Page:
I'm not sure how I missed the November ABI data, but since it's a new year, let's start fresh. And luckily, it's good news. The AIA's Architecture Billing Index (ABI), a leading indicator of construction, is up again, and 2012 finished at its highest since 2007. Booyah! The full press release can be found here.
The only real bad news, at least for us in the west, is that the measure is still slightly below 50 for that region (less than 50 corresponds to a decrease in billings, greater than 50 is an increase in billings). The west has shown some weakness over the past few months, but it's way lows of May 2012. Every sector is above 50, which is also good. All in all, a pretty good report, particularly since the economic recovery is still a bit fragile.
While the stock markets are going bananas over the avoidance of the fiscal cliff, some bad news has come out regarding the construction market. Per Ruth Mantell at the WSJ Market Watch:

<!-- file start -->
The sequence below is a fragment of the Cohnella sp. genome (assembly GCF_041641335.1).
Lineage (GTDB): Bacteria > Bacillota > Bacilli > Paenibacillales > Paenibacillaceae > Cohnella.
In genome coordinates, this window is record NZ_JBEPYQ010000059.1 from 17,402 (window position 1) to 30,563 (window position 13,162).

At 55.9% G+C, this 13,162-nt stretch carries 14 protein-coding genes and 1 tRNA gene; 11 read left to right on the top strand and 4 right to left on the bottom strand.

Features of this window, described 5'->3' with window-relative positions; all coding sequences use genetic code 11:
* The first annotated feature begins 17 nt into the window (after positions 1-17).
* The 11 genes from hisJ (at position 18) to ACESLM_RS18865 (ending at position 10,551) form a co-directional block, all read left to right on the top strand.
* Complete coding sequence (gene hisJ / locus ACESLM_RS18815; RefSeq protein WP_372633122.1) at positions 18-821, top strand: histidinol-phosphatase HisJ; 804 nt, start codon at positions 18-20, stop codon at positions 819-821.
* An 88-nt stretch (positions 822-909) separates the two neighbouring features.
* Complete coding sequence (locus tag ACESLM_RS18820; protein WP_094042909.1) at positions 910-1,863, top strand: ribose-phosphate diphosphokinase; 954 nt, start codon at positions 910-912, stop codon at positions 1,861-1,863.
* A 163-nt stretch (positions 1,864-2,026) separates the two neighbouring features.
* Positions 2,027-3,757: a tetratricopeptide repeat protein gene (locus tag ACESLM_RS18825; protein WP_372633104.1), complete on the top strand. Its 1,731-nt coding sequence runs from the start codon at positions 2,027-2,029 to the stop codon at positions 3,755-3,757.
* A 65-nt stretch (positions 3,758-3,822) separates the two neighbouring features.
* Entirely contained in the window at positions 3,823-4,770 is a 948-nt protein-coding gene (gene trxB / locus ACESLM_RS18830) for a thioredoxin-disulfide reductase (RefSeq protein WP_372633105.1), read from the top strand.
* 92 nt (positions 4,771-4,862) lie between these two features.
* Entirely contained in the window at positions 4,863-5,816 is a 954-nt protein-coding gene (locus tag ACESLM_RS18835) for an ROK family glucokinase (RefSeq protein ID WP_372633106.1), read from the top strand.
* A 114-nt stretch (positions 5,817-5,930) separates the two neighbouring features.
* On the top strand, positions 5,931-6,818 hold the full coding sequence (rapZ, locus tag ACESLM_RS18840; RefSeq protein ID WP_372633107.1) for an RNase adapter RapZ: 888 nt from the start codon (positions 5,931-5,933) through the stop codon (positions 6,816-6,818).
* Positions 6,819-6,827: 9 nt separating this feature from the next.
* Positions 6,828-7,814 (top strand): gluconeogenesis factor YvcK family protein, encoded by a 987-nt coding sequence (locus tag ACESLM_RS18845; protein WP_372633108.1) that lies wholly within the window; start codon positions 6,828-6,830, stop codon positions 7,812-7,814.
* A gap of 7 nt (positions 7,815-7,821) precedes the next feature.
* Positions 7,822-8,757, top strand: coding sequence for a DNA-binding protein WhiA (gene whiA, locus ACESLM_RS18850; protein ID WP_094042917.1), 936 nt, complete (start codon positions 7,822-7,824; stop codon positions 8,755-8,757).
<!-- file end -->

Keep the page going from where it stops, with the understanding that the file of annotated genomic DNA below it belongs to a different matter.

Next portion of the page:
Outlays for U.S. construction projects declined in November, missing Wall Street's estimates, the U.S. Commerce Department reported Wednesday. Construction spending fell 0.3% in November, while analysts had expected a gain of 0.8%. Spending for October was downwardly revised to a gain of 0.7%, compared with a prior estimate of a 1.4% increase. In November, spending on private construction declined 0.2% while spending on public projects fell 0.4%. Spending on private homebuilding rose 0.4%.
Home building is still going strong, but spending on projects municipal and commercial buildings is down. Even worse, analysts were expecting an uptick in building. Yikes! Let's hope this is an anomaly.
[UPDTADED January 8, 2013] Here are two graphs from Bill McBride at the Calculated Risk blog that graphically represent how construction spending is trending:
So yes, this recent news is not great, particularly since the current recovery is still in a fragile state, but that can be expected from a weak recovery--there will be fits fits and starts. And this is one data point; a definitive trend cannot be determined yet. Next month's report will be very interesting. The good news is that we're in a much better place than we were in 2008-2010.